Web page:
In*sen"si*ble (?), a. [L. insensibilis: cf. F. insensible. See In- not, and Sensible.]
Destitute of the power of feeling or perceiving; wanting bodily sensibility.
Not susceptible of emotion or passion; void of feeling; apathetic; unconcerned; indifferent; as, insensible to danger, fear, love, etc.; -- often used with of or to.
Accept an obligation without being a slave to the giver, or insensible to his kindness.
Sir H. Wotton.
Lost in their loves, insensible of shame.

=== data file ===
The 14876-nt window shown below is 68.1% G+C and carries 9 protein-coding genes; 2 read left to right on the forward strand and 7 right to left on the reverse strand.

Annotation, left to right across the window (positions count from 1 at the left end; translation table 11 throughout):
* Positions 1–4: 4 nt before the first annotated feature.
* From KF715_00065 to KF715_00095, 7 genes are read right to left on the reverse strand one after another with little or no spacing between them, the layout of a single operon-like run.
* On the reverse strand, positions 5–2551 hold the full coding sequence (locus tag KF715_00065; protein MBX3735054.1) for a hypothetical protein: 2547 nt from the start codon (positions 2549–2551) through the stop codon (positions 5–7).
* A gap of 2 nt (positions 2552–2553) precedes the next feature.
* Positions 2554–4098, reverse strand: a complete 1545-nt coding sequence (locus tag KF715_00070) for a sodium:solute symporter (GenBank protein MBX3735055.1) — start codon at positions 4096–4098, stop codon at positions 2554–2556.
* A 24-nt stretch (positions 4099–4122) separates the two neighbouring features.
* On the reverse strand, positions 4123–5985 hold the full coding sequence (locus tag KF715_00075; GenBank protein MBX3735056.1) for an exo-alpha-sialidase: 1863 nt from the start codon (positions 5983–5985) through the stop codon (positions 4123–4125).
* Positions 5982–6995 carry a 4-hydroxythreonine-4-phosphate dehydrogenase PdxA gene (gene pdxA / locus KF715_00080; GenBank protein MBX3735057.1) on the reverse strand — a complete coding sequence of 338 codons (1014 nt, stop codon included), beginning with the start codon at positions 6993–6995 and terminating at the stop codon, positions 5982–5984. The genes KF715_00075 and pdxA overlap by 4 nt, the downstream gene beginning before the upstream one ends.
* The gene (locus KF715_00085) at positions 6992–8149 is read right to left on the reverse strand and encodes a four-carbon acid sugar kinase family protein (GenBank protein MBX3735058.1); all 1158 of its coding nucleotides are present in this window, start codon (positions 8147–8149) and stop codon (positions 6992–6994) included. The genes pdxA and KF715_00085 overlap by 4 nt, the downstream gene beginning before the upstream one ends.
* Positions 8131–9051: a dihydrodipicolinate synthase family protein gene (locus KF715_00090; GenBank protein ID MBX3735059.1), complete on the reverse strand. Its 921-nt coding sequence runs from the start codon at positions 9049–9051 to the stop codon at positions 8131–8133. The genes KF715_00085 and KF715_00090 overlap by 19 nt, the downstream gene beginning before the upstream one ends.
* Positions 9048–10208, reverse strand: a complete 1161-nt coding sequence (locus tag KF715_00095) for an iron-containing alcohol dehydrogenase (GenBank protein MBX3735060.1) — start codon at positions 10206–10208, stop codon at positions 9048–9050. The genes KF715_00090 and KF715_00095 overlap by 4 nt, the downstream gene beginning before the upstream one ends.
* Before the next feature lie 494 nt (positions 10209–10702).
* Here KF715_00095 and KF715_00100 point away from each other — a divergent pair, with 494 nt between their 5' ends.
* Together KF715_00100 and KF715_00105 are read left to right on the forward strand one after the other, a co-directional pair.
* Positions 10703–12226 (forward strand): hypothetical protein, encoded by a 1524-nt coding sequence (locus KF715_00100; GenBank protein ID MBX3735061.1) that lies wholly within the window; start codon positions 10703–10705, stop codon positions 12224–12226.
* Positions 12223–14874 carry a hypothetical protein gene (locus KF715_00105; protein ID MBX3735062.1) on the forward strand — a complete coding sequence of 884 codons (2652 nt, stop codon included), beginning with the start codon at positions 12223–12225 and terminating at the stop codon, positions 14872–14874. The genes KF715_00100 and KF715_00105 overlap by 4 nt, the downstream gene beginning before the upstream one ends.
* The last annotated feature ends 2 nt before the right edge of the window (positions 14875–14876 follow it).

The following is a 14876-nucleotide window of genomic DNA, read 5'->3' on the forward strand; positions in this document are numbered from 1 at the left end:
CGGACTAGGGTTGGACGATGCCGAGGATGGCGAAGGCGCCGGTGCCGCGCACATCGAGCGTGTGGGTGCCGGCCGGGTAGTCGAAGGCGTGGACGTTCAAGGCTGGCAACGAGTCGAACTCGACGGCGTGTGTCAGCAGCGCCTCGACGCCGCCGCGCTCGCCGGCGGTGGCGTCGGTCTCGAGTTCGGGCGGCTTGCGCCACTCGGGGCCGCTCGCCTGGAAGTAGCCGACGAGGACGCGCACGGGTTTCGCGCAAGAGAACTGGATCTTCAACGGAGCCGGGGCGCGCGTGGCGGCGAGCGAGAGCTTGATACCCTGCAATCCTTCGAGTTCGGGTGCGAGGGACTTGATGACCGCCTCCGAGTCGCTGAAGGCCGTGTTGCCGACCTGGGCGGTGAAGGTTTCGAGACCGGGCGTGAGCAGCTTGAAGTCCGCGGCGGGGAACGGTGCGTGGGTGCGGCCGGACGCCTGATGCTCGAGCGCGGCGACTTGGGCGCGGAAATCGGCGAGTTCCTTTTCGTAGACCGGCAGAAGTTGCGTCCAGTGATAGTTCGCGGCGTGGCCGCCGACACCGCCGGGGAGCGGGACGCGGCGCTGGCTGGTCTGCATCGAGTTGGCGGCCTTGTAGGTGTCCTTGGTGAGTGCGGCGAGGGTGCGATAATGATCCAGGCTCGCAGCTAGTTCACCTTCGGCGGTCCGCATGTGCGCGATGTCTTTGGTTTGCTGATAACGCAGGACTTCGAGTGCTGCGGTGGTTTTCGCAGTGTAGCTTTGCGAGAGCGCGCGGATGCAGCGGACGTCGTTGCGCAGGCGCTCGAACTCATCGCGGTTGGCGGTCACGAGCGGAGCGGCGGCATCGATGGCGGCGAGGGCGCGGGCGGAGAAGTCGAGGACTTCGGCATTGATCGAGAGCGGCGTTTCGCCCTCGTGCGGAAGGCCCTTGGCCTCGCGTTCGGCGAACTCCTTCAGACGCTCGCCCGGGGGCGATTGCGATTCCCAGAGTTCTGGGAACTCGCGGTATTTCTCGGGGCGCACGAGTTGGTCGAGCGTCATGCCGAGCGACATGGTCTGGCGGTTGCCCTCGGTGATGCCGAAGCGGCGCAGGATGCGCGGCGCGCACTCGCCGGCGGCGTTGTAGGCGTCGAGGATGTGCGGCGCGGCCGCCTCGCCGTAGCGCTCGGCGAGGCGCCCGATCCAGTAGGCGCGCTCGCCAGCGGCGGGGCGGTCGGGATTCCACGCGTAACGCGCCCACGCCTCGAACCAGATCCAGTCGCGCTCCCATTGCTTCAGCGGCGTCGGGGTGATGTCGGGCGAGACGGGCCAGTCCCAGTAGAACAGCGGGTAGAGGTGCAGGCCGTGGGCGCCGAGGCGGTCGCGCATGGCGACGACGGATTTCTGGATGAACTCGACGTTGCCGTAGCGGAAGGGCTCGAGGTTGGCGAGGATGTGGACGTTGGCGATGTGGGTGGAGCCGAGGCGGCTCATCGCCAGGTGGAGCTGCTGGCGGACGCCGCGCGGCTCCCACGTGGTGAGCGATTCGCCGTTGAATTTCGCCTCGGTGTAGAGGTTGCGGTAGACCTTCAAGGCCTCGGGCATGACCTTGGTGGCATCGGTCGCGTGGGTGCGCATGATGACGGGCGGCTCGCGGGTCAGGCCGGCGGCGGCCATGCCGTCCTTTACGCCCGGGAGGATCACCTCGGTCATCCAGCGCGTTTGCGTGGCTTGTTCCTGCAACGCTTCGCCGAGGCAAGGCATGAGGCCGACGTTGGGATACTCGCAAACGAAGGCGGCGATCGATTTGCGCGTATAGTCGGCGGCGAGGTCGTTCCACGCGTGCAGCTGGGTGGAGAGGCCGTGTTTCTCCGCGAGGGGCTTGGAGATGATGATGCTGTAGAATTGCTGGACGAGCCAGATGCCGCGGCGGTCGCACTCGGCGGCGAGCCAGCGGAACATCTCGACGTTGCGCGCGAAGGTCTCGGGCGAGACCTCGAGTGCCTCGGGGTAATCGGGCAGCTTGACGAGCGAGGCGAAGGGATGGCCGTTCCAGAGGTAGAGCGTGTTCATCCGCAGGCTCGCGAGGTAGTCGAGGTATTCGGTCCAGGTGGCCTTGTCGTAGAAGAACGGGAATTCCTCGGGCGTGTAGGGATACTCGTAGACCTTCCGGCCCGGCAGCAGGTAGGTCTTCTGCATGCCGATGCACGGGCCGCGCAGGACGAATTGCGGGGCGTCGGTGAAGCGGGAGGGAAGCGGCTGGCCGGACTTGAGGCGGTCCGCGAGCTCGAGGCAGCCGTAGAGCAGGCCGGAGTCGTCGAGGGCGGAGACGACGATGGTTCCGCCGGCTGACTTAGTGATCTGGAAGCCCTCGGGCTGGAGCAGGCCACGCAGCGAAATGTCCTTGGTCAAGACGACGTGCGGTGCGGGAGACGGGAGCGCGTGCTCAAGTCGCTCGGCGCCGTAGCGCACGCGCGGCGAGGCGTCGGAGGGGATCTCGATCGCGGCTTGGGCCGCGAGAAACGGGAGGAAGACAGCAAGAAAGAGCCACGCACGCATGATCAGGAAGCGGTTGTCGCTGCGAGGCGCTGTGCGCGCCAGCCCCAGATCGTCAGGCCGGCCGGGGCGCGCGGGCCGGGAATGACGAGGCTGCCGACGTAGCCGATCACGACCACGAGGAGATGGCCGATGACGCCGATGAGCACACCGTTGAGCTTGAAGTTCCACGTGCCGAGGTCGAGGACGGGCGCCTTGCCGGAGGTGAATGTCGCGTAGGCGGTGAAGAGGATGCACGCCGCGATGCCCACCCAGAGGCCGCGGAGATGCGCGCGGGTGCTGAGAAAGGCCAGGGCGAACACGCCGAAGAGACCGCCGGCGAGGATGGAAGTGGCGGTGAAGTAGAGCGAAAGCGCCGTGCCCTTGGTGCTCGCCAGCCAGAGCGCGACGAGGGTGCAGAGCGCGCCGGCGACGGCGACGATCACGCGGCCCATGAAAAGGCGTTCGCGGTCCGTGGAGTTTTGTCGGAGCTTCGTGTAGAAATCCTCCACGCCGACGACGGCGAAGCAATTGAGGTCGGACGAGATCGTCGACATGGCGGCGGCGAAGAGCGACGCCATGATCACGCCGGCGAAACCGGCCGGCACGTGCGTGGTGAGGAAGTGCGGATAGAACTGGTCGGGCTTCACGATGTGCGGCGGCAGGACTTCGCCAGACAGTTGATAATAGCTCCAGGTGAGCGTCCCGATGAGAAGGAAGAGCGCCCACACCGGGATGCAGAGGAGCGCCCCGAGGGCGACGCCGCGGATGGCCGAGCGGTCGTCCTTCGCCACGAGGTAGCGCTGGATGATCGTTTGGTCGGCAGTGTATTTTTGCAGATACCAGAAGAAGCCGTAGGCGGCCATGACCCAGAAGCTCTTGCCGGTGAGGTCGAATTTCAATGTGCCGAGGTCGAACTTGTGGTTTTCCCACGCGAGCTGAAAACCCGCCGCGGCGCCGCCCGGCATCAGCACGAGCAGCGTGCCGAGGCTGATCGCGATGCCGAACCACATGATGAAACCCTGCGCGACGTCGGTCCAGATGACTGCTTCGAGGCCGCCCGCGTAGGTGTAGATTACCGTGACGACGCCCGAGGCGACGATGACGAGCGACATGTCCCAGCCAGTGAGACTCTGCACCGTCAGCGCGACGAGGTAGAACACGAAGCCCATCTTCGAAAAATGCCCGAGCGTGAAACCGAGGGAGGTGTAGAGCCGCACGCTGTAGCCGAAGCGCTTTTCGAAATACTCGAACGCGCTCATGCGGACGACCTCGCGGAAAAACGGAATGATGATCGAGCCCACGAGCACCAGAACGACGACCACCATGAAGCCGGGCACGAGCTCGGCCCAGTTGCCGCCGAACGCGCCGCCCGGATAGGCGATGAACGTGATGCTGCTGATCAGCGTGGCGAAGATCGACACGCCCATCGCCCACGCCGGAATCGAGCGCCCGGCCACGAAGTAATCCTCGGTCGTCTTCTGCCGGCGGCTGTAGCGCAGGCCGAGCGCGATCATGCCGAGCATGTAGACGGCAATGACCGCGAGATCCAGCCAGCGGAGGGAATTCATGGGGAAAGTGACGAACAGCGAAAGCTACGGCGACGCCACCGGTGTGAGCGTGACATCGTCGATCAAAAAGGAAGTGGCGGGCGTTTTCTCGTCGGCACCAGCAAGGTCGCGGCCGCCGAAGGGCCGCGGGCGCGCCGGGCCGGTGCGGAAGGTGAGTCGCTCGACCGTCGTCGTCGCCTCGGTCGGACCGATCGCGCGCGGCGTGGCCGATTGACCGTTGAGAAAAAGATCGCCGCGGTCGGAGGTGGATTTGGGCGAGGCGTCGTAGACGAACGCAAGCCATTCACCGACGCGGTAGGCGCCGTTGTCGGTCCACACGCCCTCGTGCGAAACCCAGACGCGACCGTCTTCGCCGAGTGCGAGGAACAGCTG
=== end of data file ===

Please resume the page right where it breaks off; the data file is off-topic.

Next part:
Incapable of being perceived by the senses; imperceptible. Hence: Progressing by imperceptible degrees; slow; gradual; as, insensible motion.
Two small and almost insensible pricks were found upon Cleopatra's arm.
Sir T. Browne.
They fall away,
And languish with insensible decay.
Not sensible or reasonable; meaningless.
If it make the indictment be insensible or uncertain, it shall be quashed.
Sir M. Hale.
Syn. -- Imperceptible; imperceivable; dull; stupid; torpid; numb; unfeeling; apathetic; stoical; impassive; indifferent; unsusceptible; hard; callous.
© Webster 1913.